The End of an Era

After over 6 years of intensive research and community development work in and around the Yachana Reserve, GVI Amazon is coming to a close. We have finished our final research project (look forward to our Road Effects paper, coming soon!) and are handing over the project to our partner, The Yachana Foundation. They will continue to maintain and monitor the reserve, using it as an hands-on science education center for students -- we're very excited to see what fabulous things this next generation of scientists find! For more detail on GVI Amazon's closure, and our accomplishments over the years, please read on...
GVI Amazon Closure Statement

Sunday, June 1, 2008

By Emily Rixon and Joanna Barwick

This week has been more action-packed than usual, with mingas, surveys galore and a highly competitive social night. We had butterfly, amphibian and Screaming Piha surveys as usual, as well as mist netting for birds twice a day. Mery Juina, an Ecuadorian ornithologist from the Quito stayed with us for a week and we all had a chance to go out and catch birds in the primary and secondary forest (the afternoon surveys being ever so slightly more popular than the 5am ones!). It was really successful – we caught 65 individual birds and 22 different species, including 5 that are new to the species list for the reserve.

There’s also been plenty of heavy lifting and exercise this week, as we had three mingas. For those who haven’t experienced one first-hand, a minga is when various people from a community join hands to work on a project that usually involves major manual labour (and a free lunch!). We’re building a grey water filtration system in camp, so the first minga involved hauling sacks of wet sand up from the stream into camp. The second, slightly more enjoyable minga, took place at the Yachana High School, where we helped the students build a path and dig trenches for a new snail farm (as you do!). Finally, we moved a huge pile of chonta wood from the road into camp, which took hours – and as always after a minga, lunch was very much appreciated that day!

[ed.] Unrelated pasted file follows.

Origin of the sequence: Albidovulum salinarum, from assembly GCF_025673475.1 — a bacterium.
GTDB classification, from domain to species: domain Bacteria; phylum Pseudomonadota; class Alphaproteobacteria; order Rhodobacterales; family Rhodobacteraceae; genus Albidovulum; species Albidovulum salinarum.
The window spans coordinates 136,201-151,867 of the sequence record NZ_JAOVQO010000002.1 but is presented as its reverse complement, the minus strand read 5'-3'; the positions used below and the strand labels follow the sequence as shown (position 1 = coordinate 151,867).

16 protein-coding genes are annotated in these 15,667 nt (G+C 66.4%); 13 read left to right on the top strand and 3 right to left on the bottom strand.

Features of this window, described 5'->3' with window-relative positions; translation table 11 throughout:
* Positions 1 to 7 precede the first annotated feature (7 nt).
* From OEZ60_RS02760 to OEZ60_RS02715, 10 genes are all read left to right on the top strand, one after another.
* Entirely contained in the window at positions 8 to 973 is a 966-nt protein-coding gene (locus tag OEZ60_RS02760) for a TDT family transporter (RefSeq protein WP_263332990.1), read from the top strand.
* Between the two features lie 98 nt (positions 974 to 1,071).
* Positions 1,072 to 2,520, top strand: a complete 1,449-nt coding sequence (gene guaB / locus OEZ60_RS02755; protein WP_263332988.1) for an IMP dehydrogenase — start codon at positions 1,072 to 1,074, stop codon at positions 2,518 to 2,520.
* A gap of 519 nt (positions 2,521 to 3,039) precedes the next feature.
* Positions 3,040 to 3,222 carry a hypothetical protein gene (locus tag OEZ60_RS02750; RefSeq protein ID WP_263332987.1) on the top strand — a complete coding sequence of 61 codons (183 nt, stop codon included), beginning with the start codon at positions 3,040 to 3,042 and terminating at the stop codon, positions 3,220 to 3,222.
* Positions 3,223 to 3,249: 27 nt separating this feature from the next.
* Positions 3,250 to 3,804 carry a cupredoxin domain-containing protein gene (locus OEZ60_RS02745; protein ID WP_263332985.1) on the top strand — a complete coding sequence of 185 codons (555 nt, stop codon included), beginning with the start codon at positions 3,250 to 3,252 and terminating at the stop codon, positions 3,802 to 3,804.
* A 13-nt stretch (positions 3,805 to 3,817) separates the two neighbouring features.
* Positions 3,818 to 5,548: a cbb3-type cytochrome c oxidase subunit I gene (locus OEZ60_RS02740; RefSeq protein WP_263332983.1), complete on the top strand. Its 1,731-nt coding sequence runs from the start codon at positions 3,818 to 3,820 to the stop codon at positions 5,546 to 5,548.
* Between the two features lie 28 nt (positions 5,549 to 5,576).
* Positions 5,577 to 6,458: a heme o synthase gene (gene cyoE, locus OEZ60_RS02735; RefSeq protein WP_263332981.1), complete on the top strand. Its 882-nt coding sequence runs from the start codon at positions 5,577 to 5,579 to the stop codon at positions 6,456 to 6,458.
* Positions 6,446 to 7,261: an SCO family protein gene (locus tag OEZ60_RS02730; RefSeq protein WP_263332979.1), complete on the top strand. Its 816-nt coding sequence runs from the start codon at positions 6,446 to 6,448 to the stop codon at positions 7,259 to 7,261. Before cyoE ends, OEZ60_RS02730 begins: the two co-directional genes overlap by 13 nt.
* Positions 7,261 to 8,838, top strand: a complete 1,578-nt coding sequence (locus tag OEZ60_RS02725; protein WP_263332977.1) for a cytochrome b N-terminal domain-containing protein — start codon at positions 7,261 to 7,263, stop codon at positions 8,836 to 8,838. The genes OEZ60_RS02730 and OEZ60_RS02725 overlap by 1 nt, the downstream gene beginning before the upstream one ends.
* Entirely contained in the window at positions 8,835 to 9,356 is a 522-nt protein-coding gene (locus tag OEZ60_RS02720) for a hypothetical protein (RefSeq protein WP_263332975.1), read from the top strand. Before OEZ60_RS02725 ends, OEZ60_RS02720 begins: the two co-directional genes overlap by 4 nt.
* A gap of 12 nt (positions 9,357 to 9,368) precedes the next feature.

On Thursday afternoon most of the EMs made the two hour long hike to one of the satellite camps on the other side of the reserve, laden with sleeping bags, jungle hammocks, bug spray by the gallon, and enough granola and tea bags to last us till lunch the next day. We set up camp and prepared for our amphibian survey of a nearby Laguna, then waited until dark before setting off. The Laguna was littered with monkey frogs, tree snakes and gigantic water spiders, and although we didn’t get to encounter any of the resident caiman, there was a puma sighting! Freddy, one of the students from the High School, even taught us how to catch fish with our bare hands. Our local bird survey, scheduled for 5.30am was rained off, giving us an extra few hours in our hammocks and an early start for the hike back.

So after all that hard work we definitely deserved to let our hair down on Saturday night! We had a tribal theme night, and with everyone split into two tribes, peoples’ competitive spirits were flaring all week, and the tribal leaders, Alex and Ems, were both determined to thrash each other. There were crazy tribal outfits, wacky dances and the Hakka…and that was before we even sat down for dinner! The teams’ training week skills were put to the test in fiendishly tricky games, including an impossible ‘trail walk’, requiring you to walk along a thin line whilst looking through the wrong end of a pair of binoculars (much harder than it sounds), and guessing song names just from the intros which were sung expertly/appallingly by the tribal leaders. Despite Ems’ tribe being crushed point-wise, they retained the moral victory (far more important) and, surprisingly, everyone is still friends (ish – whilst a blind eye was turned to cheating on the night, it has not been forgotten!)

It’s now time to shelter under a mosquito net somewhere with a cup of tea and some popcorn – it’s raining again and the bugs are out of control this morning!